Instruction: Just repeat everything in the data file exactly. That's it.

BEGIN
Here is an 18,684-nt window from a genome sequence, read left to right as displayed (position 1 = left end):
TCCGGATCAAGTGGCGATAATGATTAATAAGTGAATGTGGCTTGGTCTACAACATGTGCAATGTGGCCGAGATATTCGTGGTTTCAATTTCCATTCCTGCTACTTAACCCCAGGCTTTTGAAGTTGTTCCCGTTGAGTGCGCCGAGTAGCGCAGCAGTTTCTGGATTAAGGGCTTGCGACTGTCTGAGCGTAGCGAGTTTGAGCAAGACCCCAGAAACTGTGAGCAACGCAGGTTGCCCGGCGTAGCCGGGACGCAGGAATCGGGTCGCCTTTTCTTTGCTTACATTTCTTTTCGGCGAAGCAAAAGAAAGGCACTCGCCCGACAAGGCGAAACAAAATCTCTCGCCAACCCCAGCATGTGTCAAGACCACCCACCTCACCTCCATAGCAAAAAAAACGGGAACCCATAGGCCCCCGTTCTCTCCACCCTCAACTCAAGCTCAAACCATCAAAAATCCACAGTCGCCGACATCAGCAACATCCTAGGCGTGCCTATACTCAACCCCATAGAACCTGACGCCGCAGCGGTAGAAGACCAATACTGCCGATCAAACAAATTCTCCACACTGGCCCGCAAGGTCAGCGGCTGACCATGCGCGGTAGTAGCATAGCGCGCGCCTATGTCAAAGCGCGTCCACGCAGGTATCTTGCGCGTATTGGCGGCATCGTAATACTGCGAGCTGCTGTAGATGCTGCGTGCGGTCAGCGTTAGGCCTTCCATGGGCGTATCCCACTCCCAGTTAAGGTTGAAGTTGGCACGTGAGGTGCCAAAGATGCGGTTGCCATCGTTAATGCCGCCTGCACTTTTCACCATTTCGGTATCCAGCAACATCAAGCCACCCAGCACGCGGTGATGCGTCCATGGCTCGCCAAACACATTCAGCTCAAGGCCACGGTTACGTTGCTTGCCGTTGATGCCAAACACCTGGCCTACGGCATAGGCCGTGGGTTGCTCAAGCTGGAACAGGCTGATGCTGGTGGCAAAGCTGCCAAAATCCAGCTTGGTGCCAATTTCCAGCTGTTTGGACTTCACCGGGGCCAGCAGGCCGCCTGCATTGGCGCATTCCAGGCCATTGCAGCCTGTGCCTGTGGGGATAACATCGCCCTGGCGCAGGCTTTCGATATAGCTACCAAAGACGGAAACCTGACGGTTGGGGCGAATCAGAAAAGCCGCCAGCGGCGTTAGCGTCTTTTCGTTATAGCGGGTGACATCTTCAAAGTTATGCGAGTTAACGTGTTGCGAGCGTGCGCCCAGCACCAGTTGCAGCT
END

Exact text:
Here is an 18,684-nt window from a genome sequence, read left to right as displayed (position 1 = left end):
TCCGGATCAAGTGGCGATAATGATTAATAAGTGAATGTGGCTTGGTCTACAACATGTGCAATGTGGCCGAGATATTCGTGGTTTCAATTTCCATTCCTGCTACTTAACCCCAGGCTTTTGAAGTTGTTCCCGTTGAGTGCGCCGAGTAGCGCAGCAGTTTCTGGATTAAGGGCTTGCGACTGTCTGAGCGTAGCGAGTTTGAGCAAGACCCCAGAAACTGTGAGCAACGCAGGTTGCCCGGCGTAGCCGGGACGCAGGAATCGGGTCGCCTTTTCTTTGCTTACATTTCTTTTCGGCGAAGCAAAAGAAAGGCACTCGCCCGACAAGGCGAAACAAAATCTCTCGCCAACCCCAGCATGTGTCAAGACCACCCACCTCACCTCCATAGCAAAAAAAACGGGAACCCATAGGCCCCCGTTCTCTCCACCCTCAACTCAAGCTCAAACCATCAAAAATCCACAGTCGCCGACATCAGCAACATCCTAGGCGTGCCTATACTCAACCCCATAGAACCTGACGCCGCAGCGGTAGAAGACCAATACTGCCGATCAAACAAATTCTCCACACTGGCCCGCAAGGTCAGCGGCTGACCATGCGCGGTAGTAGCATAGCGCGCGCCTATGTCAAAGCGCGTCCACGCAGGTATCTTGCGCGTATTGGCGGCATCGTAATACTGCGAGCTGCTGTAGATGCTGCGTGCGGTCAGCGTTAGGCCTTCCATGGGCGTATCCCACTCCCAGTTAAGGTTGAAGTTGGCACGTGAGGTGCCAAAGATGCGGTTGCCATCGTTAATGCCGCCTGCACTTTTCACCATTTCGGTATCCAGCAACATCAAGCCACCCAGCACGCGGTGATGCGTCCATGGCTCGCCAAACACATTCAGCTCAAGGCCACGGTTACGTTGCTTGCCGTTGATGCCAAACACCTGGCCTACGGCATAGGCCGTGGGTTGCTCAAGCTGGAACAGGCTGATGCTGGTGGCAAAGCTGCCAAAATCCAGCTTGGTGCCAATTTCCAGCTGTTTGGACTTCACCGGGGCCAGCAGGCCGCCTGCATTGGCGCATTCCAGGCCATTGCAGCCTGTGCCTGTGGGGATAACATCGCCCTGGCGCAGGCTTTCGATATAGCTACCAAAGACGGAAACCTGACGGTTGGGGCGAATCAGAAAAGCCGCCAGCGGCGTTAGCGTCTTTTCGTTATAGCGGGTGACATCTTCAAAGTTATGCGAGTTAACGTGTTGCGAGCGTGCGCCCAGCACCAGTTGCAGCT